The SAB growth journey – what a ride!
As of today SAB Miller is no longer an independent company, following the completion of the acquisition by AB Imbev. So, it seemed a good time to reflect on the growth journey the company has taken. SAB is a rare example of successfully not only buying businesses, but then adding value to them. Just check out some of these stunning statistics, comparing current values to when the business was listed on the London stock exchange back in 1999:
– Market Value today (paid by AB Imbev) = £79 billion vs. £3.4 billion
– Sales volume today = 331 million HL vs. 53 million
– Profit today = $4.1 billion vs. $0.8 billion
I've been lucky enough to work with SAB Miller quite a lot over the last 20 years, initially doing portfolio and positioning projects with Added Value in the 1990's as they bought local breweries in Poland, Slovakia, Hungary, Russia and Romania. More recently, I've worked on multiple brands in South Africa and Peru with the brandgym, including helping "turbo charge" a total of 35 brand plans.
Here I share here a few personal thoughts on what they done so well:
1. Expertise in developing markets
SAB's strong footprint in developing markets, such as Russia and China, is a huge advantage, as these are the markets generating profitable growth. However, doing business successfully in these sorts of places is tough. There is often a lack of resources and infrastructure that many marketers take for granted, such as market share data, quality agency talent and mass market distribution.
SAB has learnt the hard way how to market in tough places, through experience in African markets like Nigeria. South Africans are also resilient and brave by nature; its in their cultural DNA! I saw this first hand when the devaluation crisis hit Russia in the late 90's, bang in the middle of a major project I was leading for Added Value there. The South African MD made a rousing speech to us. "We've been in markets that have suffered from famine, drought and civil war," he said. "We have never pulled out. And we're not pulling out here."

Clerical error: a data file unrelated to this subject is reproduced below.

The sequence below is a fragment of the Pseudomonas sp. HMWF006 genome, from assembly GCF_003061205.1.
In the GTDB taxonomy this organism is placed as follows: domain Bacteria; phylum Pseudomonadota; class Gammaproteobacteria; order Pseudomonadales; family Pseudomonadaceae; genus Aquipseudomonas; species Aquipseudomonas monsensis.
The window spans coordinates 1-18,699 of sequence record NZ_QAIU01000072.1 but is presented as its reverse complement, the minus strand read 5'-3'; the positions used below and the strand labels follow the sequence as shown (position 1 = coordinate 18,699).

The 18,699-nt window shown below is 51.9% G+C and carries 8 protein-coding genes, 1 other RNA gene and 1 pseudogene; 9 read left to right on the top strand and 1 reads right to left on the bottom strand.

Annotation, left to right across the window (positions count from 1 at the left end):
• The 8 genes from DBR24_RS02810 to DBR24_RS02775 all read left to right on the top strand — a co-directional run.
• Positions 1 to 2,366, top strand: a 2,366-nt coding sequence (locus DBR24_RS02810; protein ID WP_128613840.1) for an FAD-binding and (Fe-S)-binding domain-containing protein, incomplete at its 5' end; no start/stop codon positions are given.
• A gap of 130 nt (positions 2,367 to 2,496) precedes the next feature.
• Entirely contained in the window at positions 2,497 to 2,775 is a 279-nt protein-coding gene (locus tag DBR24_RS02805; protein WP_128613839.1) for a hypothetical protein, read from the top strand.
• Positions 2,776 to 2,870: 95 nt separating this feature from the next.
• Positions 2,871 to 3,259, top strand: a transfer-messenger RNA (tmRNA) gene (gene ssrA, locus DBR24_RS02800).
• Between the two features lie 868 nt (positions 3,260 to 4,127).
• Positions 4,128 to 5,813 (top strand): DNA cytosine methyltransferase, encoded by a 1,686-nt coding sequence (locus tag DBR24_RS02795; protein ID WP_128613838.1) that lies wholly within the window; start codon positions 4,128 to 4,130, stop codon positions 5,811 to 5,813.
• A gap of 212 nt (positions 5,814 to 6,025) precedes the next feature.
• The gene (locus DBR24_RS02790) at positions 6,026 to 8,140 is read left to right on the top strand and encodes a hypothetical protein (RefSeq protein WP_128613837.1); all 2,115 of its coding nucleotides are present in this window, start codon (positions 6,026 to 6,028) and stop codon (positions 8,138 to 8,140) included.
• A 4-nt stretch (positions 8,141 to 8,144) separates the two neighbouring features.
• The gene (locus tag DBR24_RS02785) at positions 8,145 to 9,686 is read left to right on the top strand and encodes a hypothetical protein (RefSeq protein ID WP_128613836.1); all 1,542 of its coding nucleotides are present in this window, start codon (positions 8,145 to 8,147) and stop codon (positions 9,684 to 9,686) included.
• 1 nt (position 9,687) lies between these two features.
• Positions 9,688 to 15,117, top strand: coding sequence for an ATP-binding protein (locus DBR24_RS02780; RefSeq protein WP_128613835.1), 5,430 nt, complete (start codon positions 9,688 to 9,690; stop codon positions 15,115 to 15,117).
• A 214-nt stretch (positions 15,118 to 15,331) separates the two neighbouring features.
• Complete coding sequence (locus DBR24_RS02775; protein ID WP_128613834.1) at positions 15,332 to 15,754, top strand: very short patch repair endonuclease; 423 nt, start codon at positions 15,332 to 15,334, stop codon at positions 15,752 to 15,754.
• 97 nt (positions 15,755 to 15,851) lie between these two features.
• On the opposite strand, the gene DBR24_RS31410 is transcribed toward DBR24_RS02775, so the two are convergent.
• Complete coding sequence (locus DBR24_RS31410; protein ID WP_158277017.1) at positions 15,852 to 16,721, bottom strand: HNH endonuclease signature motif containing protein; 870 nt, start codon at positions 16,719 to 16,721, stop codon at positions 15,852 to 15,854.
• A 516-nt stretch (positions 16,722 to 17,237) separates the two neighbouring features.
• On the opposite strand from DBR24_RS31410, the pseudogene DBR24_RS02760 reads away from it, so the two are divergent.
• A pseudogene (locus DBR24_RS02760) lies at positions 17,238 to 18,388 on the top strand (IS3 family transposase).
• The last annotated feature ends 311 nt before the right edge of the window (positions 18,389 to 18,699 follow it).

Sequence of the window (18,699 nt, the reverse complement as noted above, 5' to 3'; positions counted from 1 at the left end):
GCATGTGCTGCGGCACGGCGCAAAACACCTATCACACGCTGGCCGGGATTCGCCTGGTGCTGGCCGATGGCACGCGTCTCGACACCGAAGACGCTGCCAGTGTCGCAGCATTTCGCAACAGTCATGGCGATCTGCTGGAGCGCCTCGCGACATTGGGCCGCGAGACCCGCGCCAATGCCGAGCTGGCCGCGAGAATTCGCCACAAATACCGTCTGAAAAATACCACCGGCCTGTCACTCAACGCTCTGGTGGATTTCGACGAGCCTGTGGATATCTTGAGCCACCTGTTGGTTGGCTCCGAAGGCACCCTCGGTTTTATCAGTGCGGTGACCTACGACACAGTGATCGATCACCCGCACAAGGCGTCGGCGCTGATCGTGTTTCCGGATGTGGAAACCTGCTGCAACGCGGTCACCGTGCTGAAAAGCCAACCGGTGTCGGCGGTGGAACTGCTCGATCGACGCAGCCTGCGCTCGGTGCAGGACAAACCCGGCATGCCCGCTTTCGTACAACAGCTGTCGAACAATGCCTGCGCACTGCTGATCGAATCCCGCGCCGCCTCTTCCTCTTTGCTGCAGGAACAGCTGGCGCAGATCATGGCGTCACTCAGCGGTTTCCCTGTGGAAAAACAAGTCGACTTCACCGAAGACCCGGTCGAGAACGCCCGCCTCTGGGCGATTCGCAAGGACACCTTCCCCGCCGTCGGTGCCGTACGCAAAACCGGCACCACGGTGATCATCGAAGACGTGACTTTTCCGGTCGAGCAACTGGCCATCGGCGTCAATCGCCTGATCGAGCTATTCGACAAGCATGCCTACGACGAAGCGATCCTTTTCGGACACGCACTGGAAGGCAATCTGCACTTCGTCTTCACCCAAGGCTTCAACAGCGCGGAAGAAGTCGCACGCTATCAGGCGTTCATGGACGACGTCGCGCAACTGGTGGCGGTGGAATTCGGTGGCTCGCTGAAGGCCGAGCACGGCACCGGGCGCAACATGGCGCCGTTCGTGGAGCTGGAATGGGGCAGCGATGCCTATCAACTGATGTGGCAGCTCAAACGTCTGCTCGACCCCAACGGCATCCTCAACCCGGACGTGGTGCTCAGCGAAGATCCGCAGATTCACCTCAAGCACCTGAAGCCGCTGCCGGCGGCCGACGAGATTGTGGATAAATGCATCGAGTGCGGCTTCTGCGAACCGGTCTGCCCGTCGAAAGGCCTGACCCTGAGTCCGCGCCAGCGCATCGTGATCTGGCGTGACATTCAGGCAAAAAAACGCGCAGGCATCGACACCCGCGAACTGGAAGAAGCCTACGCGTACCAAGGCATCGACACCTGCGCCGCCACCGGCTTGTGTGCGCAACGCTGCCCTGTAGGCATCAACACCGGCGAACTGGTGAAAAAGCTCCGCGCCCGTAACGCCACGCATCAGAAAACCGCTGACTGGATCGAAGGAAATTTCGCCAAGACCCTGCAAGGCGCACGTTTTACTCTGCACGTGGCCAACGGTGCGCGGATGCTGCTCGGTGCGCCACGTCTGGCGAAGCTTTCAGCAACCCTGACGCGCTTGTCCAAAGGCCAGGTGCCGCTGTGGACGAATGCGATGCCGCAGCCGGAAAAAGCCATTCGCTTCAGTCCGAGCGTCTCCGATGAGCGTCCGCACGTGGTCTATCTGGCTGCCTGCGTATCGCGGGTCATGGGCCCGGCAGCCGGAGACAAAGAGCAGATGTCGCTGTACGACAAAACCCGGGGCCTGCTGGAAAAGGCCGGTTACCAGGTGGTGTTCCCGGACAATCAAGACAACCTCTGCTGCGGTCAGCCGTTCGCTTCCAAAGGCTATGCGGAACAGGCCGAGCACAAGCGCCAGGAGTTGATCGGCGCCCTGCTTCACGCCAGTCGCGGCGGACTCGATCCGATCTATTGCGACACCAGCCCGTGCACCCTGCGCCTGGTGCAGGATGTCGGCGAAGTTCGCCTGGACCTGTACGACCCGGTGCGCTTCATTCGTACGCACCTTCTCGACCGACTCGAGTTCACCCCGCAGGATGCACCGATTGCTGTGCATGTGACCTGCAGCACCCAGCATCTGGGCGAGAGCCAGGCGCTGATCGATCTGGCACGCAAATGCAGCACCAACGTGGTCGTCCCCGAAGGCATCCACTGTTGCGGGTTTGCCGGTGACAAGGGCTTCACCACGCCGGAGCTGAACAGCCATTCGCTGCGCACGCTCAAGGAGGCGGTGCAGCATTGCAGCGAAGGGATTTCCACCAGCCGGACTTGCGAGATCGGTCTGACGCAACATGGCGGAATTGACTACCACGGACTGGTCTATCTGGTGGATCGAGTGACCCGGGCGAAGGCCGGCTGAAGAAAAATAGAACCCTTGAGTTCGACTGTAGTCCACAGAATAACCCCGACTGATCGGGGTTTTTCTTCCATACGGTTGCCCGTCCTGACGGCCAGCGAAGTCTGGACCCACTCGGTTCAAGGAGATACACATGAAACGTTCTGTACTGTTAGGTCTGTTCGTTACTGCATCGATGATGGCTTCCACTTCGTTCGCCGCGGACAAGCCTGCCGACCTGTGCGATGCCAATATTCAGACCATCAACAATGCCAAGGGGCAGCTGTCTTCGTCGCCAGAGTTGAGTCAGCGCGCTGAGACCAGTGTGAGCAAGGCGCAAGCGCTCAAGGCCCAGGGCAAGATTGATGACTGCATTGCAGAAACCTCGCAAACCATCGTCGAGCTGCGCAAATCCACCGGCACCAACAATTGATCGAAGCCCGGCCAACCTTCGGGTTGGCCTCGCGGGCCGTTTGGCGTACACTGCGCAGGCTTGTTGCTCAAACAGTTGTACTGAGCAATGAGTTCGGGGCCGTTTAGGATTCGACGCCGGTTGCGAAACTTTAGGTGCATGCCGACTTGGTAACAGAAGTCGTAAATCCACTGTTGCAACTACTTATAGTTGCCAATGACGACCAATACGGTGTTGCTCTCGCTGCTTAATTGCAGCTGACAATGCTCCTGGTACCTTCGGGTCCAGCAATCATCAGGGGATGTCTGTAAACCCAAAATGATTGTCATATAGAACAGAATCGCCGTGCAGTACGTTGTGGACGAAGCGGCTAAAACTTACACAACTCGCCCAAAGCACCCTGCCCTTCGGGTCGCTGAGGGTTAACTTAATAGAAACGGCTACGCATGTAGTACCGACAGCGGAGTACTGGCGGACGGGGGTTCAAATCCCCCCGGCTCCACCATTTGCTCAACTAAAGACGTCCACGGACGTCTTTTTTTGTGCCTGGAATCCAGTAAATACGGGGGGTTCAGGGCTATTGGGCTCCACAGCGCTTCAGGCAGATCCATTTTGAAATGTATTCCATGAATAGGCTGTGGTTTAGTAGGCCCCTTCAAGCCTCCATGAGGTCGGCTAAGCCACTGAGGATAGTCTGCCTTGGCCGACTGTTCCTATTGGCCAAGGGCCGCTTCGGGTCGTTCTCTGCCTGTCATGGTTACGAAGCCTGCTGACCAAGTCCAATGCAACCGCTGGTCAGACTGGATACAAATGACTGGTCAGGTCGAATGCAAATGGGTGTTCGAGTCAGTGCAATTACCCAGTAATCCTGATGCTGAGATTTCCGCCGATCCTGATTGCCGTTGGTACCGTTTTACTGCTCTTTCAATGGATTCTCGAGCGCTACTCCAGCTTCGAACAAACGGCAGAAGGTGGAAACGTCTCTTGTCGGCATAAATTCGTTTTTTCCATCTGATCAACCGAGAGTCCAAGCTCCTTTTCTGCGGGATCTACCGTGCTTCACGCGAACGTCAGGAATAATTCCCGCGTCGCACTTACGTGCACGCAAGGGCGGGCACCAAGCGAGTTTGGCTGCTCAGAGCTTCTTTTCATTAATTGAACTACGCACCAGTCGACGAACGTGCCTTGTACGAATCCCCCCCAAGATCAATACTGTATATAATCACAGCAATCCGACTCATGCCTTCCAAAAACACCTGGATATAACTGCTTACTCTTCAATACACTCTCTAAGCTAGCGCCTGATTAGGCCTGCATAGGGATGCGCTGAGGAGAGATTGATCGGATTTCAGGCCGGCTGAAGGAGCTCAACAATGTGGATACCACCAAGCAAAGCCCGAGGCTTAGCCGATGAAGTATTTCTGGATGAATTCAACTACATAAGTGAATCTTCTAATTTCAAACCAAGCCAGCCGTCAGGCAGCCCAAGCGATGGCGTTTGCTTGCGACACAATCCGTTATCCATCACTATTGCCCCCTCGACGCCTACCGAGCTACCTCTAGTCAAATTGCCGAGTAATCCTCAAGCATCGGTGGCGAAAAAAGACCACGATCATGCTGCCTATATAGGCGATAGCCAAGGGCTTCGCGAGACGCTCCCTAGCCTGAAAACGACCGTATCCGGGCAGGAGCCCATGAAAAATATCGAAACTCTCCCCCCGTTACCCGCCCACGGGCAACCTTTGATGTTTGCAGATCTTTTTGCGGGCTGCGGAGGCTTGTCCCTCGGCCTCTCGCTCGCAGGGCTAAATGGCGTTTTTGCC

SAB developed an effective model for adding value to the new businesses it bought. The key tools and processes were captured in an "SAB Way". And this approach was then rolled this out around the world. This combined 2 key things:
– Ship in expertise in product to up quality and cut costs. SAB really master the art and science of brewing, and were able to quickly up the quality of the local beers by applying this expertise, especially in terms of consistentcy
– Portfolio and positioning: a thorough programme of qual and quant research was the foundation to then create a portflio strategy, to give a clear role to each local brand. This was followed by work to clearly pin down the positioning for each brand, and then use this to develop a better mix
3. Conistent, strong leadership
SAB is one of only a handful of public companies that have had the same CEO for over 10 years, in the shape of Graham Mackay. He led the business from 1999 London listing through to his untimely death from a brain tumour in 2013. His length of tenure meant that he not only bought the businesses, he then stuck around. This means he and his team have a huge motivation to ensure the successful integration and improvement of the acquisitions. Beyond Graham, many other senior managers worked in SAB for 10, 15, 20 years or more, meaning an incredible amount of consistency and long term working relationship.
I've loved working with SAB over the last two decades and in a small way being part of their incredible transformation. Good luck to all the SAB team as the new company starts a new future tomorrow.